Air New Zealand chief executive Greg Foran says its involvement in helping the Saudi Arabian military was a case of "poor judgement".
Foran defended the airline on Newstalk ZB's Mike Hosking show this morning after revelations the national carrier's business unit, Gas Turbines, which specialises in servicing military marine engines and turbines, has been supporting the Saudi Navy.
The Green Party has criticised Air New Zealand following revelations it has been helping the Saudi Arabian military - despite the Middle Eastern nation's role in the humanitarian crisis in Yemen.
Foran said he found out about the third-party contract 10 days ago and took immediate action.
"There has been some suggestion that this is some type of secret deal or conspiracy - I can really assure you this isn't the case. What it is a case of, however, is a case of poor judgement.
"It is also being suggested it was some sort of conspiracy at the very top of Air NZ - that is not the case. This is something I found out 10 days ago, and I can assure you we took immediate action as soon as we found out."
Foran said the initial decision on the contract was made in 2019 before he took over the reins at the airline.
Prior to Foran's tenure, the airline was run by current National Party MP Christopher Luxon.
Foran said historically it was a $3 million contract, which was not particularly large for the airline. It was now going back through the process to see if it got to the executive sign-off level.
"I can't tell you exactly how that decision was made but I can tell you that we are now reviewing the process for making a decision like that," Foran said.
"This is a business that has been traditionally fixing things such as engines on offshore oil rigs. And then progressively over several years has started doing work with Navies and those include the Australian and US Navies- that is something we continue to look at and we will make judgement calls on those."
Air New Zealand has also been accused of running from the story and taking weeks to respond to requests for comment from 1 News.
"They reached out to us and said they had some information around Saudi Arabia, they didn't provide any more details. We realised this was a piece of business done through a third-party and teams within Air NZ wanted to protect the identity of those we were doing third-party work with. That once again was a poor judgement. As soon as that information became available to me which was 10 days ago we took immediate action.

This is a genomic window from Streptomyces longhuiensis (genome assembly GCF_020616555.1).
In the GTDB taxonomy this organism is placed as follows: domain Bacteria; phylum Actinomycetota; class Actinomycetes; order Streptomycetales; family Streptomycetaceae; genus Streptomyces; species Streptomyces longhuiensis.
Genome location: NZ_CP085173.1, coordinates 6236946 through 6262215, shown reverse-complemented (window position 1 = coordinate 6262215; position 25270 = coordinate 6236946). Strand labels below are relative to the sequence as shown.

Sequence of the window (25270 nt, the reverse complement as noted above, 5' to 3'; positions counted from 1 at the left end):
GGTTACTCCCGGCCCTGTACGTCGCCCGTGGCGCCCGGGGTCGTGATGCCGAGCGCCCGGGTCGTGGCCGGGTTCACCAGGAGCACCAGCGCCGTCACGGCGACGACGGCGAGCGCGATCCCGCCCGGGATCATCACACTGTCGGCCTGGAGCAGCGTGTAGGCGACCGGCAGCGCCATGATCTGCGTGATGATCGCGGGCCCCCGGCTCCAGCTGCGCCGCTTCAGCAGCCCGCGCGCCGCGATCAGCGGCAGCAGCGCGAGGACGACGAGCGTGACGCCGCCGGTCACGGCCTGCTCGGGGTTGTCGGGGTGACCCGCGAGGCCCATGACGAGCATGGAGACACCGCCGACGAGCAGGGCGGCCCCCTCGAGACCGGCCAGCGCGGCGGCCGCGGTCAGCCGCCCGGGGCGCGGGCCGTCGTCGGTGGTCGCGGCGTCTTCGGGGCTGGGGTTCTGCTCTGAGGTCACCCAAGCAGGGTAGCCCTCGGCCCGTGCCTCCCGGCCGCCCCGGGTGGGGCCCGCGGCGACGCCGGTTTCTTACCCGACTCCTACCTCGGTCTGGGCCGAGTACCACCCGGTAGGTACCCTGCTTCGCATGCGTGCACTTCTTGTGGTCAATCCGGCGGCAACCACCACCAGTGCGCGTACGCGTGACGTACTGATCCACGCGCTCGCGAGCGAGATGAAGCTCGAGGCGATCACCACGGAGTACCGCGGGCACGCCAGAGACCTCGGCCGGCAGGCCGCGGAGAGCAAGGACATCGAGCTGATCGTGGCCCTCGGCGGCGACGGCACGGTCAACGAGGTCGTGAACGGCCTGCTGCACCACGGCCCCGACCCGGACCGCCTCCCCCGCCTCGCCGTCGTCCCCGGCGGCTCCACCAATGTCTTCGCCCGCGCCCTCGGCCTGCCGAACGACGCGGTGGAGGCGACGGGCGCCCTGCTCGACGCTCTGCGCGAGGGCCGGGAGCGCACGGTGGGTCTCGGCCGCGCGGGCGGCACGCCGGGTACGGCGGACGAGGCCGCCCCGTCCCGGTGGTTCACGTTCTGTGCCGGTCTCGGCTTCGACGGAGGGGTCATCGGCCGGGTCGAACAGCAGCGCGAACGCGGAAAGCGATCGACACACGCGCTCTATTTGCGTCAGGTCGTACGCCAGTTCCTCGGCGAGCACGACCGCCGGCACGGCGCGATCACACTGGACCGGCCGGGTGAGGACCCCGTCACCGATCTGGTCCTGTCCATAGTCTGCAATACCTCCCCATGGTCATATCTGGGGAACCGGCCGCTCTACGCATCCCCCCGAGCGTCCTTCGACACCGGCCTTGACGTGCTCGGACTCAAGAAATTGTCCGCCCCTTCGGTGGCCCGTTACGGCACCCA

"It wasn't a conspiracy it was just some poor judgement as people were dealing with a third-party supplier."
Foran confirmed it would not do work with Saudi Arabia again and was reviewing all its military contracts.
Green Party human rights spokeswoman Golriz Ghahraman said her thoughts were with the Yemeni community, who continued to suffer one of the worst atrocities in human history, including mass starvation and violence causing hundreds of thousands of civilian deaths, leaving millions displaced.
New Zealanders would be heartbroken to learn of our national carrier's possible links to the Yemeni crisis, Ghahraman said.
The airline's move to cease all support of the Saudi military after the matter came to light was welcomed, she said.
"However, we as a nation have an absolute legal and moral duty to investigate, and hold to account anyone in Air New Zealand's leadership," she said.
"If those in Air New Zealand HQ were not aware of what was going on, it needs to be established how that was allowed to happen."
Amnesty International campaign director Lisa Woods told 1 News she would've expected the airline to have carried out due diligence about the human rights risks and in doing so consider what impact their services would have.
"We would be appalled if there was any company here (in New Zealand) that through their activities were contributing to human rights violations and having an adverse impact on human rights."
Grant Robertson, Air New Zealand's shareholding minister, was not aware the airline had been supporting the Saudi military until contacted about the story.
The government owns 52 per cent of the national airline.